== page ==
As Australians increase their reliance on technology, disposing of unwanted electronic and electrical products (e-waste) in an environmentally responsible way is becoming an increasingly important issue.
E-waste comprises waste electrical or electronic equipment. Televisions, computers and their peripherals (eg mice, keyboards), whitegoods and fluorescent lighting are all forms of e-waste. Other types of e-waste include:
|Large household appliances
Eg electric radiators, air conditioners, electric fans
|Small household appliances
Eg vacuum cleaners, carpet sweepers, irons, electric knives, electric shavers
|IT and telecommunications equipment
Eg mainframes, copying equipment, telephones
Eg radios, video cameras, DVD/VCR/CD players and recorders, speakers
|Electrical and electronic tools
Eg sewing machines, drills, saws, welding tools, electric mowers and tools for other gardening activities
|Toys, leisure and sports equipment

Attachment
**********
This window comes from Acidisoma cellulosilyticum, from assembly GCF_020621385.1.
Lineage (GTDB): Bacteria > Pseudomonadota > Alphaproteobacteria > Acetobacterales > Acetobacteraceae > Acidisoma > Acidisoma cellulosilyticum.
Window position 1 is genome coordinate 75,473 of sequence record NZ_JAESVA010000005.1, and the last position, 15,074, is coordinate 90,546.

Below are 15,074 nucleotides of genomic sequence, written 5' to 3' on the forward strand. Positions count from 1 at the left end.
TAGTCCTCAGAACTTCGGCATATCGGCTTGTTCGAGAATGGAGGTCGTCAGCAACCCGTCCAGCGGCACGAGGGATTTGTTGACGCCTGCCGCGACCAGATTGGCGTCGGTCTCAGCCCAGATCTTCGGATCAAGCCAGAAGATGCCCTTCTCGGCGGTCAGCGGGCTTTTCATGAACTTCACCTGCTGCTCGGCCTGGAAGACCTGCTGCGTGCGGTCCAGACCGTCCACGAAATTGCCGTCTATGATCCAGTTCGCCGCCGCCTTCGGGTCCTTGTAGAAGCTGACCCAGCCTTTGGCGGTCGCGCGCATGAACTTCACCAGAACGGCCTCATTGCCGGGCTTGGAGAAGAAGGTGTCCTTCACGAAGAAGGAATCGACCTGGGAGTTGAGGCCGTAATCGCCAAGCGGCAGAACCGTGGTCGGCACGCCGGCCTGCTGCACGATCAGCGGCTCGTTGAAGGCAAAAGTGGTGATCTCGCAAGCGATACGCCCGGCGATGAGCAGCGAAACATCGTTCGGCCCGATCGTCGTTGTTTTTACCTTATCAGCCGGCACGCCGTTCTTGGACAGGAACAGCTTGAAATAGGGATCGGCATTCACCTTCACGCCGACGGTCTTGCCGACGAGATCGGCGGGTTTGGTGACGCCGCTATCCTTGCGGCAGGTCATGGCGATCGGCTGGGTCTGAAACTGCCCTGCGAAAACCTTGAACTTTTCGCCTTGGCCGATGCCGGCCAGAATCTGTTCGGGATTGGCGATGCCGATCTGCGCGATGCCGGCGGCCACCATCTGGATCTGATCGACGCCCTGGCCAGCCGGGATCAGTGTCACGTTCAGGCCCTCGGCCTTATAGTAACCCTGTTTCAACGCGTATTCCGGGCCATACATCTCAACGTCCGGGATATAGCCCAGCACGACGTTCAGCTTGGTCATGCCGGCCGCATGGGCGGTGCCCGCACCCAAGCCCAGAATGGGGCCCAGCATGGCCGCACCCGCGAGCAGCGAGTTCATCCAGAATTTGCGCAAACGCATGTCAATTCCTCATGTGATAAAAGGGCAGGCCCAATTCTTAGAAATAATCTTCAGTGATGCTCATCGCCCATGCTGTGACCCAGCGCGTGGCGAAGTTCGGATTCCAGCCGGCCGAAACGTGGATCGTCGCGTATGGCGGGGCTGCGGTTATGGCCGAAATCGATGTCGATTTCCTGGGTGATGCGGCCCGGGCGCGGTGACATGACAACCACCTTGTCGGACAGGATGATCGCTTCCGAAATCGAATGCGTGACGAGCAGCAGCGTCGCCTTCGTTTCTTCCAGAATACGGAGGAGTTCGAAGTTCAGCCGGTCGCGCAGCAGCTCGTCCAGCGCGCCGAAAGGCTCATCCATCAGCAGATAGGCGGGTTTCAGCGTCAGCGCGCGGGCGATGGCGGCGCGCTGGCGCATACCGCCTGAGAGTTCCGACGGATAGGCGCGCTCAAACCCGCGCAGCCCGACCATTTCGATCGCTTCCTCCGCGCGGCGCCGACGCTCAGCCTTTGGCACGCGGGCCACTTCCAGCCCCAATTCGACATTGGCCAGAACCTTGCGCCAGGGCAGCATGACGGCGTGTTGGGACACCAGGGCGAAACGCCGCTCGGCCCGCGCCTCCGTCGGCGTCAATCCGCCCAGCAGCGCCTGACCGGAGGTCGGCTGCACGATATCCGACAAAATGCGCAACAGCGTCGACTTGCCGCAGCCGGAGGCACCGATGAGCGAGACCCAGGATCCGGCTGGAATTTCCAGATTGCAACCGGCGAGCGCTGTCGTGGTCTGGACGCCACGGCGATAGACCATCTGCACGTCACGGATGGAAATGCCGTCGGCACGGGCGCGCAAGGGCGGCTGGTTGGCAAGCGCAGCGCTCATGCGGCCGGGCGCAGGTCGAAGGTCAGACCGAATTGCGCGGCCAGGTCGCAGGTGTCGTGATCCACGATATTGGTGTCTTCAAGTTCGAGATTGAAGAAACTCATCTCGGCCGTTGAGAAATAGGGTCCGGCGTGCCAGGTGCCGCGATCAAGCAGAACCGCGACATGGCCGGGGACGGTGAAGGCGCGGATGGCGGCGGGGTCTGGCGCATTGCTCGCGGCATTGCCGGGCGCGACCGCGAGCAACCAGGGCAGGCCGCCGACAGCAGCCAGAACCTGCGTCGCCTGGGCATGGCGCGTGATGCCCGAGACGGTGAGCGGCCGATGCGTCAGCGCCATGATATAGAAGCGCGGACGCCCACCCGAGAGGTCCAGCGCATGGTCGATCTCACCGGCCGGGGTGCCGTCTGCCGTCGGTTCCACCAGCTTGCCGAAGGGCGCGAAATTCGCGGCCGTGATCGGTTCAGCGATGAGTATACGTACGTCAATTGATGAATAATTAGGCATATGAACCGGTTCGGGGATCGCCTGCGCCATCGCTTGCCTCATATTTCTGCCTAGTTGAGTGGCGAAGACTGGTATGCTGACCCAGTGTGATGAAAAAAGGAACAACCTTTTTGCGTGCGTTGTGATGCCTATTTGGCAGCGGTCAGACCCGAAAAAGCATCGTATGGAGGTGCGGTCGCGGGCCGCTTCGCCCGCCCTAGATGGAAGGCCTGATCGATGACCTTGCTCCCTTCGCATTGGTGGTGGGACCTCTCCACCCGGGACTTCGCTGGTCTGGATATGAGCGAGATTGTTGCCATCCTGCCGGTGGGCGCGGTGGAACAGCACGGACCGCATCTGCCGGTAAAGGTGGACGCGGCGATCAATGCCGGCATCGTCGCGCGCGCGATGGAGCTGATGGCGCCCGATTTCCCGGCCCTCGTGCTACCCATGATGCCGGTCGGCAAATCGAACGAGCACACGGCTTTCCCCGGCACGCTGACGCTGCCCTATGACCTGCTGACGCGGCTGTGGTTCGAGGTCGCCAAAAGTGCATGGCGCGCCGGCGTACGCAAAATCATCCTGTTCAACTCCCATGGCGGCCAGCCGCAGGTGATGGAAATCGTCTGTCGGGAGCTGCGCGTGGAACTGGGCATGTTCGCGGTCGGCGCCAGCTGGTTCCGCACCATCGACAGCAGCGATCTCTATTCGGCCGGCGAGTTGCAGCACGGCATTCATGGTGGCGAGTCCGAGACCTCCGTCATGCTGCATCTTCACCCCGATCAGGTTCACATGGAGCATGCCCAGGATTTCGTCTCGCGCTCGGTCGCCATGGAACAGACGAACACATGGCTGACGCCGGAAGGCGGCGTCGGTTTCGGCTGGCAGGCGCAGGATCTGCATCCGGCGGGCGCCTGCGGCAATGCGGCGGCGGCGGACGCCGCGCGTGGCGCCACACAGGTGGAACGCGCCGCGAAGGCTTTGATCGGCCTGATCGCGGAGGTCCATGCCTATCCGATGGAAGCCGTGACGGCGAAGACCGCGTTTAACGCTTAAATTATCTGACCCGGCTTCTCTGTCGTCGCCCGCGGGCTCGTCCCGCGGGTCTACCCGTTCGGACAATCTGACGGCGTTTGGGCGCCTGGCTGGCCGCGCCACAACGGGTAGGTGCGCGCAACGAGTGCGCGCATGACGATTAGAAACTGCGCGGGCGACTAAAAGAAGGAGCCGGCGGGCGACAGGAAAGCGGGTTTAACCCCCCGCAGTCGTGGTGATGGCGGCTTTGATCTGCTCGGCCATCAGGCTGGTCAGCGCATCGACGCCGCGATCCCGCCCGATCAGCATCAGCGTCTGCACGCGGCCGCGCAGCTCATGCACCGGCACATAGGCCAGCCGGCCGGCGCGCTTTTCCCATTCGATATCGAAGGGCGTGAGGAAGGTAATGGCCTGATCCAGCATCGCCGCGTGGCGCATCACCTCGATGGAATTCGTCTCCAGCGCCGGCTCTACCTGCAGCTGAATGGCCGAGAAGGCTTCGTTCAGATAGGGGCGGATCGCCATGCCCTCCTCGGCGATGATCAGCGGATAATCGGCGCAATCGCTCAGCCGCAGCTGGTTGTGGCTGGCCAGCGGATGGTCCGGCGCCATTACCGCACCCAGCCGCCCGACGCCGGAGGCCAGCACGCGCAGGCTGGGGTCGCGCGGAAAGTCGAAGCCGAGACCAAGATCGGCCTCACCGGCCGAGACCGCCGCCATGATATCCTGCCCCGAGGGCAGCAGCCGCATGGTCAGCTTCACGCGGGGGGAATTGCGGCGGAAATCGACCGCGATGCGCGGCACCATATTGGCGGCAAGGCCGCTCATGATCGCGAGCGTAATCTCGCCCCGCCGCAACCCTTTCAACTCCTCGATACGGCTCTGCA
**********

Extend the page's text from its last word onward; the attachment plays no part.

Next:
Eg electric trains or car racing sets, hand held video game consoles, sports equipment with electric or electronic components
Eg automatic dispensers for drinks or food
E-waste can contain hazardous materials including heavy metals and glass which if broken or damaged pose an unacceptable environmental hazard. Also, around 90% of what is used to make televisions and computers can be recycled, saving valuable, finite resources. Other e-waste can also be readily recycled.
Whitegoods have been banned from direct landfill disposal since 1 September 2011 and computers, televisions and fluorescent lighting from metropolitan Adelaide have been banned from being disposed of directly to landfill since 1 September 2012.
As of September 2013, those wastes and other e-waste are banned from direct landfill disposal across all of South Australia under the Environment Protection (Waste to Resources) Policy 2010 (W2R EPP).